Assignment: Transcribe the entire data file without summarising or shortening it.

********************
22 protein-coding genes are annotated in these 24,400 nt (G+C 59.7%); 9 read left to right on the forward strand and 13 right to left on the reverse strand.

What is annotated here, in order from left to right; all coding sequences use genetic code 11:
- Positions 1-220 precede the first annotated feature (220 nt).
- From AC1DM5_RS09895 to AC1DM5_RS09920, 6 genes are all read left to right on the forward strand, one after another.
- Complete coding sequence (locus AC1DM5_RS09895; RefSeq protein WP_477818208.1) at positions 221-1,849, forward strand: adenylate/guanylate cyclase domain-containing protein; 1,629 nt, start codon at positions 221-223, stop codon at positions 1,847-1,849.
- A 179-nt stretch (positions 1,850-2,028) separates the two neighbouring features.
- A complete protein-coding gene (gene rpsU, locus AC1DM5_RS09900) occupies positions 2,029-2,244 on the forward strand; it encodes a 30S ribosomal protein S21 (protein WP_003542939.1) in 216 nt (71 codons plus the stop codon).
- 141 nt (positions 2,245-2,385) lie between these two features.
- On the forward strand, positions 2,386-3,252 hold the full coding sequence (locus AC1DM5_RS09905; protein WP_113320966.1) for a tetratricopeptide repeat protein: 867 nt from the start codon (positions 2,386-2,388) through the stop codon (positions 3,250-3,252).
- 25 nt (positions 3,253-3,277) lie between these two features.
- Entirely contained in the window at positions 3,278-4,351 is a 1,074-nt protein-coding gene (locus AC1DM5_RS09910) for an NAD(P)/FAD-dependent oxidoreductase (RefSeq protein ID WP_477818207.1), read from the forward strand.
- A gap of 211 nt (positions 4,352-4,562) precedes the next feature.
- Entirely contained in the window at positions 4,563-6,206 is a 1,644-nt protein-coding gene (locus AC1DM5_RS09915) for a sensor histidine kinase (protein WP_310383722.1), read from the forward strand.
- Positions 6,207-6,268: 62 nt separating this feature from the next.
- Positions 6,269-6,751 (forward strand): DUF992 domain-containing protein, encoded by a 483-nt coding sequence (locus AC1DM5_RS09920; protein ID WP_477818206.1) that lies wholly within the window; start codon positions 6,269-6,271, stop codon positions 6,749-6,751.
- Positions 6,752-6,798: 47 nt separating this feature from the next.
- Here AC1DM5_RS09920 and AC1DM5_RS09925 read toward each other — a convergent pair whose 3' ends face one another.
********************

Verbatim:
22 protein-coding genes are annotated in these 24,400 nt (G+C 59.7%); 9 read left to right on the forward strand and 13 right to left on the reverse strand.

What is annotated here, in order from left to right; all coding sequences use genetic code 11:
- Positions 1-220 precede the first annotated feature (220 nt).
- From AC1DM5_RS09895 to AC1DM5_RS09920, 6 genes are all read left to right on the forward strand, one after another.
- Complete coding sequence (locus AC1DM5_RS09895; RefSeq protein WP_477818208.1) at positions 221-1,849, forward strand: adenylate/guanylate cyclase domain-containing protein; 1,629 nt, start codon at positions 221-223, stop codon at positions 1,847-1,849.
- A 179-nt stretch (positions 1,850-2,028) separates the two neighbouring features.
- A complete protein-coding gene (gene rpsU, locus AC1DM5_RS09900) occupies positions 2,029-2,244 on the forward strand; it encodes a 30S ribosomal protein S21 (protein WP_003542939.1) in 216 nt (71 codons plus the stop codon).
- 141 nt (positions 2,245-2,385) lie between these two features.
- On the forward strand, positions 2,386-3,252 hold the full coding sequence (locus AC1DM5_RS09905; protein WP_113320966.1) for a tetratricopeptide repeat protein: 867 nt from the start codon (positions 2,386-2,388) through the stop codon (positions 3,250-3,252).
- 25 nt (positions 3,253-3,277) lie between these two features.
- Entirely contained in the window at positions 3,278-4,351 is a 1,074-nt protein-coding gene (locus AC1DM5_RS09910) for an NAD(P)/FAD-dependent oxidoreductase (RefSeq protein ID WP_477818207.1), read from the forward strand.
- A gap of 211 nt (positions 4,352-4,562) precedes the next feature.
- Entirely contained in the window at positions 4,563-6,206 is a 1,644-nt protein-coding gene (locus AC1DM5_RS09915) for a sensor histidine kinase (protein WP_310383722.1), read from the forward strand.
- Positions 6,207-6,268: 62 nt separating this feature from the next.
- Positions 6,269-6,751 (forward strand): DUF992 domain-containing protein, encoded by a 483-nt coding sequence (locus AC1DM5_RS09920; protein ID WP_477818206.1) that lies wholly within the window; start codon positions 6,269-6,271, stop codon positions 6,749-6,751.
- Positions 6,752-6,798: 47 nt separating this feature from the next.
- Here AC1DM5_RS09920 and AC1DM5_RS09925 read toward each other — a convergent pair whose 3' ends face one another.